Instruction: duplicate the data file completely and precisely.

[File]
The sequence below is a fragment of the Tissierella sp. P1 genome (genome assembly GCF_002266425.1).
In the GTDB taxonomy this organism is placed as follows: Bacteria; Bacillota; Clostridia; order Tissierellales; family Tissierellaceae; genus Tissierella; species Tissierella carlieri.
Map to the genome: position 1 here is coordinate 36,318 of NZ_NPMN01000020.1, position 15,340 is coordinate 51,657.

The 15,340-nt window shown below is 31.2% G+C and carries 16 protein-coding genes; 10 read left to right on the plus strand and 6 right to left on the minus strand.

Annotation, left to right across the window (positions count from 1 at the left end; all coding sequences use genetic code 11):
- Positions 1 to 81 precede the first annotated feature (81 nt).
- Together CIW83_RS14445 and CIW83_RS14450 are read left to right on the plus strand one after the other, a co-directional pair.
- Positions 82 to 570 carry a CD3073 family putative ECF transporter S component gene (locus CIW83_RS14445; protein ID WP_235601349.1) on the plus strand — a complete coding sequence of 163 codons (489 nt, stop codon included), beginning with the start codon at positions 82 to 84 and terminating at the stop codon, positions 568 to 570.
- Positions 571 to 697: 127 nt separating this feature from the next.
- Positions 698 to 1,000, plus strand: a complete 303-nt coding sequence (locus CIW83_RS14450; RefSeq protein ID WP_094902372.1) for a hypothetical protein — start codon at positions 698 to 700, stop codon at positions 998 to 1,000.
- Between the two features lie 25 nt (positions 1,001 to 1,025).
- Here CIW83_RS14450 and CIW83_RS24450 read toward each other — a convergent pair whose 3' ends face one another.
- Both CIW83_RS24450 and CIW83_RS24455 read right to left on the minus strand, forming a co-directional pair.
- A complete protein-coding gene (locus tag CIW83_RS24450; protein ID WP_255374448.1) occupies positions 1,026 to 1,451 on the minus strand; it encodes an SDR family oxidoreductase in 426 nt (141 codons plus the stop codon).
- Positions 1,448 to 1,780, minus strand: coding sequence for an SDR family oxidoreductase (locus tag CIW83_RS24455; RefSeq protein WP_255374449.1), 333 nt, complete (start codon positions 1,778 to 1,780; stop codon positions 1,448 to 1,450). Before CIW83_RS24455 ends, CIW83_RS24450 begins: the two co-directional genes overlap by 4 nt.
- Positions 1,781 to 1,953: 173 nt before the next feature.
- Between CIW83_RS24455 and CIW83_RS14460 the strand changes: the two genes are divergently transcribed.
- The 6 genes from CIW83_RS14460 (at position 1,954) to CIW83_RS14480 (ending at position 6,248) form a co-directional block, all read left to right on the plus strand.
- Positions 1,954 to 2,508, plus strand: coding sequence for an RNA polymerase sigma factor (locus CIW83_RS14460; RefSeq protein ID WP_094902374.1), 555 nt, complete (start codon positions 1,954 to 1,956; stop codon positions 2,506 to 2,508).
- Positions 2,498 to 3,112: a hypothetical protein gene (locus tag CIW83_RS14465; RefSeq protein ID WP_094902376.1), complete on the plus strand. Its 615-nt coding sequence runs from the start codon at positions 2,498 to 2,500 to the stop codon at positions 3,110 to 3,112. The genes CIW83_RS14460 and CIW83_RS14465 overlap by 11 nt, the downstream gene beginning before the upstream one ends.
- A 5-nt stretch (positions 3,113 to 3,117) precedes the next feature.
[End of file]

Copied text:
The sequence below is a fragment of the Tissierella sp. P1 genome (genome assembly GCF_002266425.1).
In the GTDB taxonomy this organism is placed as follows: Bacteria; Bacillota; Clostridia; order Tissierellales; family Tissierellaceae; genus Tissierella; species Tissierella carlieri.
Map to the genome: position 1 here is coordinate 36,318 of NZ_NPMN01000020.1, position 15,340 is coordinate 51,657.

The 15,340-nt window shown below is 31.2% G+C and carries 16 protein-coding genes; 10 read left to right on the plus strand and 6 right to left on the minus strand.

Annotation, left to right across the window (positions count from 1 at the left end; all coding sequences use genetic code 11):
- Positions 1 to 81 precede the first annotated feature (81 nt).
- Together CIW83_RS14445 and CIW83_RS14450 are read left to right on the plus strand one after the other, a co-directional pair.
- Positions 82 to 570 carry a CD3073 family putative ECF transporter S component gene (locus CIW83_RS14445; protein ID WP_235601349.1) on the plus strand — a complete coding sequence of 163 codons (489 nt, stop codon included), beginning with the start codon at positions 82 to 84 and terminating at the stop codon, positions 568 to 570.
- Positions 571 to 697: 127 nt separating this feature from the next.
- Positions 698 to 1,000, plus strand: a complete 303-nt coding sequence (locus CIW83_RS14450; RefSeq protein ID WP_094902372.1) for a hypothetical protein — start codon at positions 698 to 700, stop codon at positions 998 to 1,000.
- Between the two features lie 25 nt (positions 1,001 to 1,025).
- Here CIW83_RS14450 and CIW83_RS24450 read toward each other — a convergent pair whose 3' ends face one another.
- Both CIW83_RS24450 and CIW83_RS24455 read right to left on the minus strand, forming a co-directional pair.
- A complete protein-coding gene (locus tag CIW83_RS24450; protein ID WP_255374448.1) occupies positions 1,026 to 1,451 on the minus strand; it encodes an SDR family oxidoreductase in 426 nt (141 codons plus the stop codon).
- Positions 1,448 to 1,780, minus strand: coding sequence for an SDR family oxidoreductase (locus tag CIW83_RS24455; RefSeq protein WP_255374449.1), 333 nt, complete (start codon positions 1,778 to 1,780; stop codon positions 1,448 to 1,450). Before CIW83_RS24455 ends, CIW83_RS24450 begins: the two co-directional genes overlap by 4 nt.
- Positions 1,781 to 1,953: 173 nt before the next feature.
- Between CIW83_RS24455 and CIW83_RS14460 the strand changes: the two genes are divergently transcribed.
- The 6 genes from CIW83_RS14460 (at position 1,954) to CIW83_RS14480 (ending at position 6,248) form a co-directional block, all read left to right on the plus strand.
- Positions 1,954 to 2,508, plus strand: coding sequence for an RNA polymerase sigma factor (locus CIW83_RS14460; RefSeq protein ID WP_094902374.1), 555 nt, complete (start codon positions 1,954 to 1,956; stop codon positions 2,506 to 2,508).
- Positions 2,498 to 3,112: a hypothetical protein gene (locus tag CIW83_RS14465; RefSeq protein ID WP_094902376.1), complete on the plus strand. Its 615-nt coding sequence runs from the start codon at positions 2,498 to 2,500 to the stop codon at positions 3,110 to 3,112. The genes CIW83_RS14460 and CIW83_RS14465 overlap by 11 nt, the downstream gene beginning before the upstream one ends.
- A 5-nt stretch (positions 3,113 to 3,117) precedes the next feature.